We talked about the problem of setting up a hypothetical insurance scheme like the one Dworkin describes.
We also discussed three broadly different approaches to deciding how much to spend on health care that I labeled the individualistic (economic), democratic (political), and objective (philosophical). We came up with an impressive list of advantages and disadvantages for each.
I see what Dworkin is trying to do. I find it appealing, even. He wants us to look at our lives as a whole and decide how much to spend on health care in the light of what it would cost us in other areas of our lives.
That is a perspective that is usually lacking when one is faced with an immediate health problem.
But it’s not at all easy to identify a psychologically determinate perspective on your life as a whole. We could pick a particular moment in life and imagine what choices you would make if you were highly informed about health care but quite ignorant of your particular needs. But no particular point in life is the same as a view of your life as a whole.
On the one hand, as Jennifer pointed out, those who are older know more about how life works. What really was a good decision and what was a mistake? But they have the least reason to economize as all of the decisions about their lives have been made. Health care is the last major thing they need.
On the other hand, the young do have their whole lives ahead of them. But they have little knowledge of or imaginative access to what they will want when they are older. So why think their decisions should govern when to cut off care for their older selves?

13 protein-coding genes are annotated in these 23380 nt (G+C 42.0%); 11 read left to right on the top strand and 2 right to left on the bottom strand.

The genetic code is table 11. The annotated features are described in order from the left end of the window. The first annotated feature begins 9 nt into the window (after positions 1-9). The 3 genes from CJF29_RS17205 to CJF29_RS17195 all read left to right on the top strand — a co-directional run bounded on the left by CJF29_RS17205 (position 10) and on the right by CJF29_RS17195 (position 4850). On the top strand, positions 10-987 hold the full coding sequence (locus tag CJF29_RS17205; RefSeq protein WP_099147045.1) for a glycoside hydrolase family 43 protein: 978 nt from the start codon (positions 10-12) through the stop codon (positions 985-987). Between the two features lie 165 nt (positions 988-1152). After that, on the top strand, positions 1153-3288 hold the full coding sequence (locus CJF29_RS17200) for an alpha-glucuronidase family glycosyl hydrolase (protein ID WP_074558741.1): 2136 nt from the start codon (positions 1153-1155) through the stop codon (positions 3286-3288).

What if we asked for a judgment from a timeless perspective, cut free from any particular point in the life? The problem here is that it’s hard to see how we could get an answer about what insurance someone would buy from such a perspective. I don’t know what the psychology of a timeless person is like, so I can’t hazard a guess about what kind of insurance such a person would buy.
Why not a real market? Give people the resources that they should have (by whatever lights you think appropriate) and let ‘em buy the insurance they want. Why have a hypothetical anything? No need to guess, after all, and the results would genuinely be tailored to individual preferences.
Well, health care markets don’t develop well given the inherent uncertainties. Arrow taught us that.
But if so, why not have experts pick the level of insurance that we need? That is, why not turn the decisions over to doctors who are informed about the lifestyle preferences of people in various socio-economic groups? That would be much more realistic than trying to imagine what levels of health insurance lay people would choose for themselves if they had as much information as doctors do.